Kouri, from Carbondale, IL writes:
Evidence in Darfur suggests that hundreds of thousands have died as a result of circumstances consistant with genocide, yet the international community has failed to act. Years from now, will we look back on Darfur with the same regret we look back with regarding Rwanda?"

Ambassador Jendayi Frazer
Kouri, you are right to be concerned but I am glad to tell you that the United States has led the international community in resolving the crisis in Darfur in all areas from the very beginning, including the declaration of genocide, the provision of humanitarian assistance, reaching a political solution, funding the African Union Mission in Sudan (AMIS) peacekeeping operation, and using multilateral diplomatic efforts. Not to mention, those in the highest levels of the U.S. Government are personally engaged, including the President, Secretary Rice, National Security Advisor Steve Hadley, Deputy Secretary of State Zoellick, and other U.S. officials.

The United States was the first and only country to declare the situation in Darfur genocide. In September 2004, then-Secretary of State Colin Powell stated before Congress that genocide was and might still be occurring in Darfur. These words galvanized the international community, under U.S. leadership at the UN, to establish a commission of inquiry (COI) which was sent to investigate. The COI later declared that ‘crimes no less heinous than’ genocide had occurred and the international community was then squarely focused on the crisis in Darfur.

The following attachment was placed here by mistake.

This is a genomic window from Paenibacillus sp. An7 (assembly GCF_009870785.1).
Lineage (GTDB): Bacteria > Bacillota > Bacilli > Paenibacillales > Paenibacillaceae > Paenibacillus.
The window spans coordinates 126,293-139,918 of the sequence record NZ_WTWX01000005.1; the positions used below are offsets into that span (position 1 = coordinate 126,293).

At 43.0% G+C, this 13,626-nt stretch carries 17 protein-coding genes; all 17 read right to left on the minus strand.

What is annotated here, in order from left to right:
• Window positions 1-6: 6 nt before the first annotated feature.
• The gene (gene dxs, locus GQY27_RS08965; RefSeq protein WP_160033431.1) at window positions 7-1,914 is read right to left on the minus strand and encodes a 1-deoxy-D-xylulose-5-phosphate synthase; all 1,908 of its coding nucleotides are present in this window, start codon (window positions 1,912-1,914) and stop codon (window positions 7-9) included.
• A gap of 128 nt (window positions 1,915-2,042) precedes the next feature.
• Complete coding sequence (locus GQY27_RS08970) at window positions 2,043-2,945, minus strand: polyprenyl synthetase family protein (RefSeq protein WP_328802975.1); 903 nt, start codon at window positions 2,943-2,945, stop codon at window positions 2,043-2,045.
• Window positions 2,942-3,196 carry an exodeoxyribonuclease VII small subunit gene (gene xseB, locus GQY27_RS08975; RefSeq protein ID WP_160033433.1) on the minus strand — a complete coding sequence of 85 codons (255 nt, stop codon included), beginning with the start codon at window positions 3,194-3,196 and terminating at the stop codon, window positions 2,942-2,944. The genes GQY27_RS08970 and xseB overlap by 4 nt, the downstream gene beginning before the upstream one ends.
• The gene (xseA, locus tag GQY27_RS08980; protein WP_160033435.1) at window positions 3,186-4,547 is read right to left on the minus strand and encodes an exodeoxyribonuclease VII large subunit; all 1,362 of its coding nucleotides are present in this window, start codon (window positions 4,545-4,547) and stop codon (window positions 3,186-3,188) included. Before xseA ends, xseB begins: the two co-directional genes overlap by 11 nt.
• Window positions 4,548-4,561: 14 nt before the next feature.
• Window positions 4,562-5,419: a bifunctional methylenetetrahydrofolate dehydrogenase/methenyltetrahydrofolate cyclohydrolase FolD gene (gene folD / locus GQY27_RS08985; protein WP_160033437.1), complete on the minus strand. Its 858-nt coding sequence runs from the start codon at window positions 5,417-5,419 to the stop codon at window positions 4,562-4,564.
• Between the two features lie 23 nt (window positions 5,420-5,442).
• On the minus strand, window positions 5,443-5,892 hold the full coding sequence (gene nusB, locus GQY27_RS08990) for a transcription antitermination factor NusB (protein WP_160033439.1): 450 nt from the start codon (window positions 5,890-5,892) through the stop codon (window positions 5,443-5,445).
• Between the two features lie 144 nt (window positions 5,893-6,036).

The U.S. Government spent $1.3 billion in FY 2005 funds on Sudan – the largest of any international donor. Also, we are actively engaged with all of the parties at the Darfur Peace Talks in Abuja, Nigeria; we are hopeful we will soon reach the political agreement necessary to stop the violence and give a voice to the marginalized parties in Darfur. In addition, we have provided approximately $220 million to AMIS since its inception in July 2004 and are working with the African Union (AU) and the United Nations (UN) on transitioning from an AU force to a UN peacekeeping operation. Finally, we have sponsored, adopted, or allowed adoption of a series of resolutions within the UN Security Council aimed at peacekeeping; targeted sanctions against individuals responsible for committing violence or impeding the peace process in Darfur; and ending the climate of impunity at work in Darfur through referral to the International Criminal Court (ICC).